Baltimore revives controversial "spy plane" surveillance pilot
Baltimore will become the first city in the U.S. to pilot aerial surveillance, funded by philanthropists, to understand its impact on crime, per the Baltimore Sun.
Driving the news: Baltimore Police Commissioner Michael Harrison, who's been skeptical of the effectiveness of surveillance planes, has reversed course and said he supports a pilot program to let three private planes monitor the city from above.
Why it matters: The use of surveillance planes has been a controversial topic in Baltimore since 2016, when Bloomberg reported private surveillance planes had been circling the city in secret.
- On one side of the debate are advocates, including the ACLU, who say use of the planes — called "spy planes" by some — will be a drastic privacy invasion.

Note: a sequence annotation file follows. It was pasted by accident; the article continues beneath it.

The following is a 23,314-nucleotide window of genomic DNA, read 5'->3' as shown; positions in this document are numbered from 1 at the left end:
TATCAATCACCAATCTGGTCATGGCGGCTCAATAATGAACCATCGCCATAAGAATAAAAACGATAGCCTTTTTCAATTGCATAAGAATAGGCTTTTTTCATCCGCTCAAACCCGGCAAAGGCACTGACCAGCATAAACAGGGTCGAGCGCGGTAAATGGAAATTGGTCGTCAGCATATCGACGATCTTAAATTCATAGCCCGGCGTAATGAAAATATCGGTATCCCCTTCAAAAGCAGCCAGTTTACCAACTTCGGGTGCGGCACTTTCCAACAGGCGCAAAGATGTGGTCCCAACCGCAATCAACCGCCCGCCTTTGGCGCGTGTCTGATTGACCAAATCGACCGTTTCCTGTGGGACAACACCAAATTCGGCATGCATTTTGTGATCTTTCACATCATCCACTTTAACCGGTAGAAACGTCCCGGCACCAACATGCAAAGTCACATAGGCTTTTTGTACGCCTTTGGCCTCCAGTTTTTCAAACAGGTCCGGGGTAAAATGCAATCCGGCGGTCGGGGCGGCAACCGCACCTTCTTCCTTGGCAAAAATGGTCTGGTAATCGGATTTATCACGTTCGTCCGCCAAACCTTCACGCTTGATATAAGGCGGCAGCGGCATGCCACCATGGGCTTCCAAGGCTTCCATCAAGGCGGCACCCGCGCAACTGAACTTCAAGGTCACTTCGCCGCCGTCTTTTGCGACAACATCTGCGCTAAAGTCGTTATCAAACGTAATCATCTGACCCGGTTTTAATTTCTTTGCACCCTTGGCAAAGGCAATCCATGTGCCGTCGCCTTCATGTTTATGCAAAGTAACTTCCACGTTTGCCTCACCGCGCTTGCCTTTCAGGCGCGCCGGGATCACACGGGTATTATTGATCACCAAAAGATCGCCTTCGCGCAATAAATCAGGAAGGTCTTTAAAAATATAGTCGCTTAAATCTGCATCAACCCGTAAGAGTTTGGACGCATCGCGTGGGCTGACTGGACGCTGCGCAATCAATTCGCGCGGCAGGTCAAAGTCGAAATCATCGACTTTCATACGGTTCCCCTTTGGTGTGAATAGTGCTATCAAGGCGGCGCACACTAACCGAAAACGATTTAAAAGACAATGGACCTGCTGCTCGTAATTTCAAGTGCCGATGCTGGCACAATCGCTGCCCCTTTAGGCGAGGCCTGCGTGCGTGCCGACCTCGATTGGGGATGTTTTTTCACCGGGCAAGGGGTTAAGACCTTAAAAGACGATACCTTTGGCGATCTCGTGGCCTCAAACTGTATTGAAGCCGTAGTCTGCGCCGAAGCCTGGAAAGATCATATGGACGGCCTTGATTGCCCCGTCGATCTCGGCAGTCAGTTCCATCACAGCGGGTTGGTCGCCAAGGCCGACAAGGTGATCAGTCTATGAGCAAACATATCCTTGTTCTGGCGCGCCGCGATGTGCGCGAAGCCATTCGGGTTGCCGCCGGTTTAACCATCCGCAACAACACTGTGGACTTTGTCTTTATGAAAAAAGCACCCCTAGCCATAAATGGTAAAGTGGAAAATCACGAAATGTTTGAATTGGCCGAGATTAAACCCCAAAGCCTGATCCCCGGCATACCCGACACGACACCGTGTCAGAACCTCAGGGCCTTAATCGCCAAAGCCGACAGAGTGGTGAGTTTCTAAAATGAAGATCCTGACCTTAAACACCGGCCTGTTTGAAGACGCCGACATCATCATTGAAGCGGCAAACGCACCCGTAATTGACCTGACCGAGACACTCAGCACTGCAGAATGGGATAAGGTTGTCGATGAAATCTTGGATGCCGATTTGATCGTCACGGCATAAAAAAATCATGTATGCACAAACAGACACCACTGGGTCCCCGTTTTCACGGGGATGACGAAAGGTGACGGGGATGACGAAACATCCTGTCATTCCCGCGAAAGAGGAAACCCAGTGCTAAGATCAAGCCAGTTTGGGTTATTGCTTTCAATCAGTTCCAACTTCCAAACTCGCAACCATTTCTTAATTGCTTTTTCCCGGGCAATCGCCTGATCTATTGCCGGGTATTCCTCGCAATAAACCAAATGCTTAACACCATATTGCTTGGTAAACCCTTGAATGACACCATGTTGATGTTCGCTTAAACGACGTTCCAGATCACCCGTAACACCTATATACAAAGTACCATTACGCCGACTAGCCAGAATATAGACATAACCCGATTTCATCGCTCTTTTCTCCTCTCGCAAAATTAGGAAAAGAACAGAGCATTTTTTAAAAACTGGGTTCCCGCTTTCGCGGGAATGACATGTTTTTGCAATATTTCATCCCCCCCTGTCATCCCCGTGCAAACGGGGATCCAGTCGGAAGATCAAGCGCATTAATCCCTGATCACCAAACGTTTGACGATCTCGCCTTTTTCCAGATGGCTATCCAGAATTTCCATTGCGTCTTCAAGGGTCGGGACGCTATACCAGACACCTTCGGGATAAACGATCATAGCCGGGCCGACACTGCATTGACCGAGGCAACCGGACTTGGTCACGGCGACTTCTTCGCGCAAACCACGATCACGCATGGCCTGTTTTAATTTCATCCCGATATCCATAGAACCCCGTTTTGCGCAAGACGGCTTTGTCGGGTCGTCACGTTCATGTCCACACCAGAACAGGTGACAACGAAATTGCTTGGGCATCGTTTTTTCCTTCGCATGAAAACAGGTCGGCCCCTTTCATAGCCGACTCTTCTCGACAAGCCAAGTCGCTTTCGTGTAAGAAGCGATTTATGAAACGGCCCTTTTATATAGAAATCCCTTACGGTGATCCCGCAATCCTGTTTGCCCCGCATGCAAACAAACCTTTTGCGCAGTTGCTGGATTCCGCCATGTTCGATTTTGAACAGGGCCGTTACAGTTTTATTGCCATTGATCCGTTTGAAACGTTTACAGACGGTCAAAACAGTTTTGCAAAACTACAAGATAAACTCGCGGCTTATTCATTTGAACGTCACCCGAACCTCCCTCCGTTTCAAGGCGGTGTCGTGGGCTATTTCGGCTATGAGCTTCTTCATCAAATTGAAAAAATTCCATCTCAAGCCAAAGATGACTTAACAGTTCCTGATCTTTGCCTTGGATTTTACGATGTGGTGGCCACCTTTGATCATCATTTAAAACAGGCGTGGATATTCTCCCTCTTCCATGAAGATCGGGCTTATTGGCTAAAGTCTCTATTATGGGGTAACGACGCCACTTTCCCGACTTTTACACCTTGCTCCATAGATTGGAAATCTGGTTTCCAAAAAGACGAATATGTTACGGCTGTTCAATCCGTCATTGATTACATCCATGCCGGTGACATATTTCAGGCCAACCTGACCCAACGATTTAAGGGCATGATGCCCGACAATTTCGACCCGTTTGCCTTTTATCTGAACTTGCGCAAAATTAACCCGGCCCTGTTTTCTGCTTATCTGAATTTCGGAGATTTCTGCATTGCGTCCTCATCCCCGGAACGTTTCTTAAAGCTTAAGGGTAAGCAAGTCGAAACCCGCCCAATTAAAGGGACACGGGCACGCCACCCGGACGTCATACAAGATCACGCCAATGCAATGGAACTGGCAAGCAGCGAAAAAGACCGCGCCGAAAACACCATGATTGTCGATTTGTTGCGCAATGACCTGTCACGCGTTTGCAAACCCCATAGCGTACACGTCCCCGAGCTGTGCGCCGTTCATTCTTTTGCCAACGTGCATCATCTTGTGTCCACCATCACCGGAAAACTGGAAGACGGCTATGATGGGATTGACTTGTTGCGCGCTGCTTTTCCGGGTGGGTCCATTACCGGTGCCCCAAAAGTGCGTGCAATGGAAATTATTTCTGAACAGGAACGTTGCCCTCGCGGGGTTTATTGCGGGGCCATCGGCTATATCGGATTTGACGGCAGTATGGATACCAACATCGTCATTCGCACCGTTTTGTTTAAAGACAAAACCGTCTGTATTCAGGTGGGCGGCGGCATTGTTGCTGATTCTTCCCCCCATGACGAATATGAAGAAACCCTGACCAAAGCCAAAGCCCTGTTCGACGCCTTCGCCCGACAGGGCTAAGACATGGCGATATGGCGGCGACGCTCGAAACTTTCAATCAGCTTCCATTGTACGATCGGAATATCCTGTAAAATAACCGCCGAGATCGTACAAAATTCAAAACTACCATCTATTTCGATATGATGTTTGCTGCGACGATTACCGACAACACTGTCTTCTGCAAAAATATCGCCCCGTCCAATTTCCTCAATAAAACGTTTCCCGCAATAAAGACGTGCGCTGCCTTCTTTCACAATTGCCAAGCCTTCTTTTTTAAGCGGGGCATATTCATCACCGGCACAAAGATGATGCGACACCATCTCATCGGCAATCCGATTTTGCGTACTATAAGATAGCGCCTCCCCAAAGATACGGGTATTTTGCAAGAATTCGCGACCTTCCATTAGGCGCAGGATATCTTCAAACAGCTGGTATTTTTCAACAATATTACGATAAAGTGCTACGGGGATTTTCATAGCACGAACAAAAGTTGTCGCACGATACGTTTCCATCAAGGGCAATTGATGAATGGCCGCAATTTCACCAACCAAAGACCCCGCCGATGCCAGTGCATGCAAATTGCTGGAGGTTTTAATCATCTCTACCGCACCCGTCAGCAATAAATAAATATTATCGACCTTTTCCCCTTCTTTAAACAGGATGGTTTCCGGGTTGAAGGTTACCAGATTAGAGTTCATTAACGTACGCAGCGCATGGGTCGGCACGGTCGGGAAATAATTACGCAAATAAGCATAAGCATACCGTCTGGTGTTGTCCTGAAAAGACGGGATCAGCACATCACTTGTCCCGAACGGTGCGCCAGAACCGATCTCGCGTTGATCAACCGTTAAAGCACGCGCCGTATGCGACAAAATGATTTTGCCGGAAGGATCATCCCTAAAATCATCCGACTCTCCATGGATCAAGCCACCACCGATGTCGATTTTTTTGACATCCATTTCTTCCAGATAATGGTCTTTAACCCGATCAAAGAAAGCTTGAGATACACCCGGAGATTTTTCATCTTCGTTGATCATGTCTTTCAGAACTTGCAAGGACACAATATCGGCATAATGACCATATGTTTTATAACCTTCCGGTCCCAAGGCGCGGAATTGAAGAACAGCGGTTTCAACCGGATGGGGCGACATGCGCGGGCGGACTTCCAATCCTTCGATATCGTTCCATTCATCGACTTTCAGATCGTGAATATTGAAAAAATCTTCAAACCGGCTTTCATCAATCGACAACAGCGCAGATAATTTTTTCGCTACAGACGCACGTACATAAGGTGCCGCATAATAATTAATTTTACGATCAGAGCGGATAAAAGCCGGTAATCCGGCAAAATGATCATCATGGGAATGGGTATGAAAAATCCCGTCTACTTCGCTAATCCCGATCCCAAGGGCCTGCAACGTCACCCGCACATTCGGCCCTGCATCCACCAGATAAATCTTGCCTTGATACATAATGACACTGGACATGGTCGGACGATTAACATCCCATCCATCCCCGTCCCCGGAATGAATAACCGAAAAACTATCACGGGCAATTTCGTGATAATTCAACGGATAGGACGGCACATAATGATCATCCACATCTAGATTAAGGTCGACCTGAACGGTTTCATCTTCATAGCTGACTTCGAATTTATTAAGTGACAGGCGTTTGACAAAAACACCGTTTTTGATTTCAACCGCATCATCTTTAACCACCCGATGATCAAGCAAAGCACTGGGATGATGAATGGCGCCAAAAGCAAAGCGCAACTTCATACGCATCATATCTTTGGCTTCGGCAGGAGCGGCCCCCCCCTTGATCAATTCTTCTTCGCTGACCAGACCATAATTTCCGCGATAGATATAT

- On the other are community groups searching for ways to curb crime and record-high homicide rates.
How it works: The program is run by Ohio-based Persistent Surveillance Systems, which is backed by Texas billionaires Laura and John Arnold.
- Three planes would record during daylight hours from 8,500 feet above the ground, but would not be used for real-time surveillance. Instead, law enforcement could use the footage to investigate past crimes, per the Sun.
- "By funding a limited-duration pilot and a fully independent evaluation, we hope to learn whether this technology can be a useful part of Baltimore’s crime reduction strategy," Arnold said in a statement.
- The 4-to-6-month pilot will begin in May. Harrison said he would halt the program if it doesn't show results.
Of note: Baltimore Mayor Bernard C. "Jack" Young and Maryland Gov. Larry Hogan support the decision.
Go deeper: Baltimore wrestles with aerial surveillance